Of the birds that no longer fly, the bones of the dispersive Passenger Pigeon would have probably been about equal in weight to the total weight of its feathers. Last seen in 1914. Cause of extinction: hunting on a massive scale. The skeleton of the Chatham Rail probably weighed slightly more. Last seen in 1900. Cause of extinction: destruction of habitat for sheep pasture. The gentle-natured and unwary Laughing Owl, with its beautiful yellowish-brown and white plumage, had the large wing radius bones of an owl. Last specimen was found dead in 1914. Cause of extinction: predation by introduced predators such as cats, and widespread destruction of its habitat. The tiny and drab Dusky Seaside Sparrow had the delicate wing bones and tibia of the small Passeriformes. Field observations of banded Dusky Sparrows showed that the sparrow rarely traveled further than a mile or two in its lifetime. The last believed Dusky Sparrow, called "Orange Band," was left by himself in a Central Florida protected habitat, after what was believed to be the last five remaining male sparrows died. He became old for a sparrow and blind in one eye. He died March 31, 1986. His delicate bones became a science specimen. Cause of extinction: Use of DOT pesticide starting in the 1940s, and habitat destruction to make way for Kennedy Center space shuttle compound.
I think about the lightness of birds.
For Kitchens, the UF ecologist, there is a faint glimmer of good news for the snail kite. I spoke to Kitchens, whose team is in the field banding Snail Kites and conducting surveys of the endangered species' nests, in a phone interview from his University of Florida office.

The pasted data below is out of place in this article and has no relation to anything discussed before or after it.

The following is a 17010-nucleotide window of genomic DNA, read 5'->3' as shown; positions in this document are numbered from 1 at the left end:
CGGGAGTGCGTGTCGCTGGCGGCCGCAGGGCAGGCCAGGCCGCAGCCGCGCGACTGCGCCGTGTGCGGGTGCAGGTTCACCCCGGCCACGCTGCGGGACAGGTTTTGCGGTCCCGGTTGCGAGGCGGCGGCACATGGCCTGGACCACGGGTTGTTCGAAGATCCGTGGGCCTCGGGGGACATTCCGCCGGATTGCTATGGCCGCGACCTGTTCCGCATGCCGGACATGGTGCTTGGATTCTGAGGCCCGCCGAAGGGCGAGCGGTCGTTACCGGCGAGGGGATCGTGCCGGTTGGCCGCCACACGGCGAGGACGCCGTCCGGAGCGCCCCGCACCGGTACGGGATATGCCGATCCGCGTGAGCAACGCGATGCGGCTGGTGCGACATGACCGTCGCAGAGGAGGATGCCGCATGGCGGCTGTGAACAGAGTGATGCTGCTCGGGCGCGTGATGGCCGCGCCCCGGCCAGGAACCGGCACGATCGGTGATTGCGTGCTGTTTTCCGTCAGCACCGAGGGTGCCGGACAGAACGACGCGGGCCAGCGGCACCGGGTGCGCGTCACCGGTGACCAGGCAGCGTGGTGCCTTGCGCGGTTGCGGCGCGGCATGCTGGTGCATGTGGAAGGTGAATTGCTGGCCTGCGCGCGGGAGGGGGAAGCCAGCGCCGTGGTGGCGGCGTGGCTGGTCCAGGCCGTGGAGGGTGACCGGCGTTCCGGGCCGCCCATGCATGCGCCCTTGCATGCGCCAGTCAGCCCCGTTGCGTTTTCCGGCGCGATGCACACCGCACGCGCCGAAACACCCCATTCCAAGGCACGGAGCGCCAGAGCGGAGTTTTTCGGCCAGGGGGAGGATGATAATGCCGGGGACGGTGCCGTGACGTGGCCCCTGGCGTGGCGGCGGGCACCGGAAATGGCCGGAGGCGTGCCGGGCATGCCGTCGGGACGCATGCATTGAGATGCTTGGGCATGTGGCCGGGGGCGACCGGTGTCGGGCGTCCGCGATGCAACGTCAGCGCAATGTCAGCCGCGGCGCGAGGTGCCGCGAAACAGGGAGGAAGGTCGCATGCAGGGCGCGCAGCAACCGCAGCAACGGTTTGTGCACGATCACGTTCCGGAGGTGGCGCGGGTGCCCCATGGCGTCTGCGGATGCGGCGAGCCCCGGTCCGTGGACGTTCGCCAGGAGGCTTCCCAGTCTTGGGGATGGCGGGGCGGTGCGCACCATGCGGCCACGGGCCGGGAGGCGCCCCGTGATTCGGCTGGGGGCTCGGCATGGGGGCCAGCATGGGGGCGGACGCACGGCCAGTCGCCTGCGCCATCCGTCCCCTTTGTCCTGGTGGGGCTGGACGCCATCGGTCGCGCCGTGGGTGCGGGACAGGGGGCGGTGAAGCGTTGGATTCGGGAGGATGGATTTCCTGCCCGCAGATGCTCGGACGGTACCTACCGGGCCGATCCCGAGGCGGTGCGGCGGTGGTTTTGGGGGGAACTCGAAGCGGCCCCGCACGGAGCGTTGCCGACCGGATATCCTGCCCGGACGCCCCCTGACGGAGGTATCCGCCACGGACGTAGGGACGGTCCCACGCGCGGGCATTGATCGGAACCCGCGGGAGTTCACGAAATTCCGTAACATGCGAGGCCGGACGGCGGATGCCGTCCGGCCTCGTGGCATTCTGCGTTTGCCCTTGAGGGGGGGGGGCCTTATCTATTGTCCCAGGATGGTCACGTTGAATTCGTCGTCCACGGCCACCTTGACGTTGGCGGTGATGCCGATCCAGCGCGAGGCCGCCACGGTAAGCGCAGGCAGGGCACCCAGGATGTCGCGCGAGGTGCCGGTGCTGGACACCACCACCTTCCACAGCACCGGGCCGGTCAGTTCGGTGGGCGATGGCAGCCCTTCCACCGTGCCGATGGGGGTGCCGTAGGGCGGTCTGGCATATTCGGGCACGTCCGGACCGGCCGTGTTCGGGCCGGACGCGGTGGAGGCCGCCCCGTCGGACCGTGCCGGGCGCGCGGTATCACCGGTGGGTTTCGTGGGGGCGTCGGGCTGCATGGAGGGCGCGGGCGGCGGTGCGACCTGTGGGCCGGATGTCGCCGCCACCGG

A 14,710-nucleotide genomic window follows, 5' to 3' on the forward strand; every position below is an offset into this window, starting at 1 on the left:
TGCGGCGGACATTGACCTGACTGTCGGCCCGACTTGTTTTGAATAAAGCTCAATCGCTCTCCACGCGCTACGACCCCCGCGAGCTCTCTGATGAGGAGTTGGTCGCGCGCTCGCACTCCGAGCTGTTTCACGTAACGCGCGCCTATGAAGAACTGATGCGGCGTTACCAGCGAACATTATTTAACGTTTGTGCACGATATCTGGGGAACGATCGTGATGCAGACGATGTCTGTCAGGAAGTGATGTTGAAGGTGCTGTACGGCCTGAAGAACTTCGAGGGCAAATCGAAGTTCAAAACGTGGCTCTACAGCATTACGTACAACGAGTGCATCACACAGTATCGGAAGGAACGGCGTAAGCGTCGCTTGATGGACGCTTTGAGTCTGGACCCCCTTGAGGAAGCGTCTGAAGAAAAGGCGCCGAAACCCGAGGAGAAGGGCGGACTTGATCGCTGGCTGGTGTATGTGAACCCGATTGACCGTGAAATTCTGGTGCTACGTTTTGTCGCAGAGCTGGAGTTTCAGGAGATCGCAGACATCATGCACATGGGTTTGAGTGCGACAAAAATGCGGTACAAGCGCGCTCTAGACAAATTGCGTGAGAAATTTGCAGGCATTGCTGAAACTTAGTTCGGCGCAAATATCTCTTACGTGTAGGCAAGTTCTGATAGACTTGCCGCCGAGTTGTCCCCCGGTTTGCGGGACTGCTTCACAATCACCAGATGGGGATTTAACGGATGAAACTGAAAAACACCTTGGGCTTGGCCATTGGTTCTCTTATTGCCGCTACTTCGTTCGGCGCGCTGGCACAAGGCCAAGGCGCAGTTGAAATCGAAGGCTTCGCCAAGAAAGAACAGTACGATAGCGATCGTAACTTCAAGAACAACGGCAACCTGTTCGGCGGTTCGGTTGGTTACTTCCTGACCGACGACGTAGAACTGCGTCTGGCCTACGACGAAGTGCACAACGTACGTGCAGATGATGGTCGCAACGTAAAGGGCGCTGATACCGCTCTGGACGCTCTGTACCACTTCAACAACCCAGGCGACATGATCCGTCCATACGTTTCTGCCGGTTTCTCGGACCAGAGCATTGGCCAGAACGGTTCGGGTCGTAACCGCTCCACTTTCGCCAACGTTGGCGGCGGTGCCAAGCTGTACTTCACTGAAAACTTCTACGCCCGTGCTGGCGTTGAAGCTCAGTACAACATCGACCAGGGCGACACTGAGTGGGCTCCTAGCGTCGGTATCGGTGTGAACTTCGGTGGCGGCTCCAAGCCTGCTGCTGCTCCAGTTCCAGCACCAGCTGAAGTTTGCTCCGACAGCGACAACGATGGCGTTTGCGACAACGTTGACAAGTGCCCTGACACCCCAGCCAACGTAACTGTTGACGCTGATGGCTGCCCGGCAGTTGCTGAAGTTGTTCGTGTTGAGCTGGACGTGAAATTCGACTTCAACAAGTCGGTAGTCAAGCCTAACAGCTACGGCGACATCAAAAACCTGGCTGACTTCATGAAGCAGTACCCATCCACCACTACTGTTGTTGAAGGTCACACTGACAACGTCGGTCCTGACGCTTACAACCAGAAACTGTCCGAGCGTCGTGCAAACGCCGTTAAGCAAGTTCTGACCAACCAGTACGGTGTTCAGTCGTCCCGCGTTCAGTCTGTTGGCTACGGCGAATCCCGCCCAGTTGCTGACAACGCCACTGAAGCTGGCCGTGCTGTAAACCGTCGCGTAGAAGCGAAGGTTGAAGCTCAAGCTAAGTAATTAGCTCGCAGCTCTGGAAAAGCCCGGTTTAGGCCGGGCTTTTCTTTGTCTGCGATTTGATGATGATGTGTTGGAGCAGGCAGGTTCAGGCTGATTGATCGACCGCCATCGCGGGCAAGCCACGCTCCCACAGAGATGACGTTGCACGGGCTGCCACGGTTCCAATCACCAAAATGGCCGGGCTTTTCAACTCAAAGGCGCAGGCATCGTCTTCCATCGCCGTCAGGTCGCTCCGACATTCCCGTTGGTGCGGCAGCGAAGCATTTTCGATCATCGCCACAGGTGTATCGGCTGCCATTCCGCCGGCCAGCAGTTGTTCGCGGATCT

While the kites are becoming more rare in some traditional breeding areas—such as the Everglades Water Conservation Area 3-A, which spans from Tamiami Trail north to the sugar plantations of Palm Beach County—some of the birds are adapting to conditions in other locations further north where they historically have not breed. Also, officials with state and local agencies, such as the U.S. Corps of Engineers and the Florida Fish and Wildlife Conservation Commission (FWC), are cooperating and teaming up with biologists like Kitchens in an all-out effort to help the Snail Kites survive. For instance, FWC has hired a Snail Kite coordinator; the coordinator is a former student of Kitchens. Most importantly, many hope the proposed Everglades Restoration Plan will trigger a rebound in crucial breeding areas such as Water Conservation Area 3-A, an area where there have been only 10 new chicks born in the past four or five years, an alarming decrease from previous years.
The bad news, however, is bleak. The Snail Kite's population has been reduced in half twice since 2000, and the kites now number less than 1,000.
A signature species of the Everglades, the Snail Kite is found in the U.S. only in south Florida. It is highly dependent on certain water levels to maintain the wetland habitats for its primary food source, the apple snail. It uses its sharply-curved beak to remove snails from their shells. The main culprit of the Snail Kites decline over the past century is a vastly-altered Everglades and the resulting greatly reduced flow of water and quality of water.
"I think the restored system will be good for the kites," Kitchens said about proposed plans to try to return the Everglades to its natural flow, "if they are around. If things don't improve, the kites won't survive as a population through restoration."
Male Snail Kite
Loxahatchee Wildlife Refuge 5/2/11
Photo by Roger Real Drouin